If it burned more class 0 but less than 2 ha, class 1. 
     From 2 to 5 ha, class 2. 
     From 5 to 10 ha, class 3. 
     From 10 to 50 ha, class 4. 
     More than 50 ha, class 5. 

For comparison, the US National Wildfire Coordinating group classifications:

     < 0.25 acres is class A ( about 10x the size of the 0 size fire for this data set)
     0.25 to 10 acres is class B (0.1 to 4 ha)
     10 to 100 acres is class C (4 to 40 ha)
     100 to 300 acres is class D (40 to 120 ha)
     300 to 1000 acres is class E (120 to 400 ha)
     1000 to 5000 acres is class F (400 to 2000 ha)
     > 5000 acres is class G (2000 ha or bigger)

In the table below, counts represent the number of each type of fire (classes 0-5, individual columns between dividers) for each x-coordinate (divided columns) and each y-coordinate (rows).

In particular, for many of the y-coordinate locations no fires were recorded at all, namely 1 and 7, as well as very few were located in 8 and 9. While in general this may not be surprising versus a map of the park for which these fires were collated, even the low number of fires in 9 is somewhat surprising given it is even more remote than than y-coordinates 1, 7, and 8.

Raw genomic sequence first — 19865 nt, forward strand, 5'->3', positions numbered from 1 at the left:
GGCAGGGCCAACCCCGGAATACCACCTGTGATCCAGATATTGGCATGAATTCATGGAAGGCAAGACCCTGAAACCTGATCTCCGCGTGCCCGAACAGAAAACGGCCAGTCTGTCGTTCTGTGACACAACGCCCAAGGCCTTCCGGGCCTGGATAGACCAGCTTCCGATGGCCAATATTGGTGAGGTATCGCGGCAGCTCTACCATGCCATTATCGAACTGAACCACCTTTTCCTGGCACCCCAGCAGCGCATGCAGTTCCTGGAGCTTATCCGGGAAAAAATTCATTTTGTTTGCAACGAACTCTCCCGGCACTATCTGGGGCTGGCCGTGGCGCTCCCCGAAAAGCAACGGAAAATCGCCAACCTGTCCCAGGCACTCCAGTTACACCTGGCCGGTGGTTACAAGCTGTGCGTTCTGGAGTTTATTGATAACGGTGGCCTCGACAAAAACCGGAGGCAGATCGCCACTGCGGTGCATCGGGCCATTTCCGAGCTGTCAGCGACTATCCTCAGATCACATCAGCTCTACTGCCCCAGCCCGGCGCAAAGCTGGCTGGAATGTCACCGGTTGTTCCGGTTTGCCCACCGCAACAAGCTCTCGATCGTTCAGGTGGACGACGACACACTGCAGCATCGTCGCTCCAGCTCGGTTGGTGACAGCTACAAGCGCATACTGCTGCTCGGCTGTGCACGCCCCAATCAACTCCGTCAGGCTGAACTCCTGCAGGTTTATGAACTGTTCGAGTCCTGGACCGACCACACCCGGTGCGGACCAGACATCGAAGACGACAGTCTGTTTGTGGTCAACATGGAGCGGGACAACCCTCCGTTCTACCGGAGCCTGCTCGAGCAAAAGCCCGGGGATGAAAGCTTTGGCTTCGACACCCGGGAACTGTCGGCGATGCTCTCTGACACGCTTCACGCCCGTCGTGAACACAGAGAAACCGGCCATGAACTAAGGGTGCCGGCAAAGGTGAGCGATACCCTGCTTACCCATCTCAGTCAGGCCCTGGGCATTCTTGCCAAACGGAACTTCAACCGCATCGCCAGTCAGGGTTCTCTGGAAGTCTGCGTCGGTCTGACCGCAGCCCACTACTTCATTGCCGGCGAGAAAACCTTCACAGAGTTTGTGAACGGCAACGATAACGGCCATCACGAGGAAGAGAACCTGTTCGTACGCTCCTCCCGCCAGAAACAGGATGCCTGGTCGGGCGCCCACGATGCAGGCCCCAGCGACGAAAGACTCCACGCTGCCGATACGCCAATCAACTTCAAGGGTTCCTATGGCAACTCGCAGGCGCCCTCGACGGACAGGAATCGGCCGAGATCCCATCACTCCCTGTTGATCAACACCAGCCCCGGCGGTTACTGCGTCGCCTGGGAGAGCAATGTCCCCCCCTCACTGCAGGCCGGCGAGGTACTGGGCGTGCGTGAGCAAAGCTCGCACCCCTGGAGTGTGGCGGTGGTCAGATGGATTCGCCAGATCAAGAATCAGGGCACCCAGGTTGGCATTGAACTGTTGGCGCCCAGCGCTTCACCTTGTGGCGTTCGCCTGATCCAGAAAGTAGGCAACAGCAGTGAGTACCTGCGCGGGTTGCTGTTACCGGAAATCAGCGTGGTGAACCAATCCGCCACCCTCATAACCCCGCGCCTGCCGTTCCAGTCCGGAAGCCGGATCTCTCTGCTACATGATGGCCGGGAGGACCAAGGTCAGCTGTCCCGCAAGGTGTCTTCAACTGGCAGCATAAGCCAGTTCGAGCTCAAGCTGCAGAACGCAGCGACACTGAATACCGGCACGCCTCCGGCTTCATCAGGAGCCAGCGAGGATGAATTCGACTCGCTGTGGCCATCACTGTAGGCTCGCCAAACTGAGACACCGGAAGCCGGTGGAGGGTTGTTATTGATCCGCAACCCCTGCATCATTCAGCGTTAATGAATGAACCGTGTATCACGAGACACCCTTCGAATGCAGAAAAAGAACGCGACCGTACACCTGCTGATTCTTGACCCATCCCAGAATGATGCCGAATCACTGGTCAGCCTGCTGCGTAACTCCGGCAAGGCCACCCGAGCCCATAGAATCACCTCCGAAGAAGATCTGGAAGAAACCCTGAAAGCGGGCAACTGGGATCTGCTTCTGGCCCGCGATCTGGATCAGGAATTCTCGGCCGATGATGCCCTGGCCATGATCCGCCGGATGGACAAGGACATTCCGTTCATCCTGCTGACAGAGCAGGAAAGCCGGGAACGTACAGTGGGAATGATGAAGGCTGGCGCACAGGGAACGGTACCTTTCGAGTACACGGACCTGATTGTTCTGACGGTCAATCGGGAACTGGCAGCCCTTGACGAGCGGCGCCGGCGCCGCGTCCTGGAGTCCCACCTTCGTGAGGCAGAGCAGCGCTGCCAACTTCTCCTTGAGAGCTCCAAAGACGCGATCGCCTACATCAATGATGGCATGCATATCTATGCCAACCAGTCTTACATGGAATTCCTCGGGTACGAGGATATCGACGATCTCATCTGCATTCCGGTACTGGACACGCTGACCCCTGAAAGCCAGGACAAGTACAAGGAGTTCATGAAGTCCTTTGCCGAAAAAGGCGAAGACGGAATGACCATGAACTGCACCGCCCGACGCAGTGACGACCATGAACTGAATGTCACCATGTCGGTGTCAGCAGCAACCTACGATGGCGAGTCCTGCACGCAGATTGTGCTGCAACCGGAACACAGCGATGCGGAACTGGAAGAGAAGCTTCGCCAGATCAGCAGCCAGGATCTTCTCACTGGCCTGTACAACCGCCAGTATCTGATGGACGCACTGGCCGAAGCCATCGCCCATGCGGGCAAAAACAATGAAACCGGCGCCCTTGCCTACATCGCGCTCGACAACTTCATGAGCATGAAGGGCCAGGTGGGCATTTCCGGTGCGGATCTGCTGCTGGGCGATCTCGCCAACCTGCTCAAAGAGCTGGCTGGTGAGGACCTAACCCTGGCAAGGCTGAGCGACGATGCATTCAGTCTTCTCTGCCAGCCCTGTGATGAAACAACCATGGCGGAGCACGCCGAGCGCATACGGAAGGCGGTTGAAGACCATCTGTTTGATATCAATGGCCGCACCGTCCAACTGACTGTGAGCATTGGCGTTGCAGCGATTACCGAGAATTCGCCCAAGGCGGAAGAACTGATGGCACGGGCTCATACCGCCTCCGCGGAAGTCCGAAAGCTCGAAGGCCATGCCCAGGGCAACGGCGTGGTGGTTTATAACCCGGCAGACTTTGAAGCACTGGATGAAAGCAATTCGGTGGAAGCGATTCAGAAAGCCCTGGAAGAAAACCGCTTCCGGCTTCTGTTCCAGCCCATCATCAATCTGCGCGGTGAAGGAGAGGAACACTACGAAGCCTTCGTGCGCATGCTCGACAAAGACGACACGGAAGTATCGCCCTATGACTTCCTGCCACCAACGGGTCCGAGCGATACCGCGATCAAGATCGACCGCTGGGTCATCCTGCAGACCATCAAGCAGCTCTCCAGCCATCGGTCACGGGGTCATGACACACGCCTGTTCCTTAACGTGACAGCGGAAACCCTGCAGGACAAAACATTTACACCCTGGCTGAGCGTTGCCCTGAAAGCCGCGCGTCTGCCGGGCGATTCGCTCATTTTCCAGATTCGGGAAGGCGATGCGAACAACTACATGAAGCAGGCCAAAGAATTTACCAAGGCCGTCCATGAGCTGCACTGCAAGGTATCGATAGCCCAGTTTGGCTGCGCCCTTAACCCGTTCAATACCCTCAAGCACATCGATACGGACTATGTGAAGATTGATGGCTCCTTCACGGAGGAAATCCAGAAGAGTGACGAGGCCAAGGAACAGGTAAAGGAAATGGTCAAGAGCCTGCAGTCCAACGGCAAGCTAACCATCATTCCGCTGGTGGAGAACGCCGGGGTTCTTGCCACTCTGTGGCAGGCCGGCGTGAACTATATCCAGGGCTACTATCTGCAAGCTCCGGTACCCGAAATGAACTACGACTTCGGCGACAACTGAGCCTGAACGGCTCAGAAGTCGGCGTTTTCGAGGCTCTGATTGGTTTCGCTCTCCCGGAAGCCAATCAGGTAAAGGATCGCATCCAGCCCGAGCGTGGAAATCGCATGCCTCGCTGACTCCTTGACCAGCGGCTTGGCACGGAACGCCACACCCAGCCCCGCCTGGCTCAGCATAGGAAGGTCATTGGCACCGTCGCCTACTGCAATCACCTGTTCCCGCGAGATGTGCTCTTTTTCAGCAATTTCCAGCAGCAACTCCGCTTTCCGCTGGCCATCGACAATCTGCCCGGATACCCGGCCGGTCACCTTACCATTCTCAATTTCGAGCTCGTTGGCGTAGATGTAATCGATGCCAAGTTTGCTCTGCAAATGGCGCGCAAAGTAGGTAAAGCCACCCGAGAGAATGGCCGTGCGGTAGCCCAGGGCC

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The other features in the data that our networks found to be important are the temperature and especially the relative humidity (with higher numbers of fires concentrated between RH of 35 and 45%).

While it would be helpful to determine a universal equation that predicts the size of a fire based on temperature, rain, RH and wind speed alone (in particular, independent of specific location and terrain), e.g. along the lines of the effort of A Data Mining Approach to Predict Forest Fires Using Meteorological Data by Cortez & Morais, it is not possible from this data set alone, due to its particularly strong geographical correlations - which implies that geography generally may be as, or even more, important a predictor as meteorological quantities.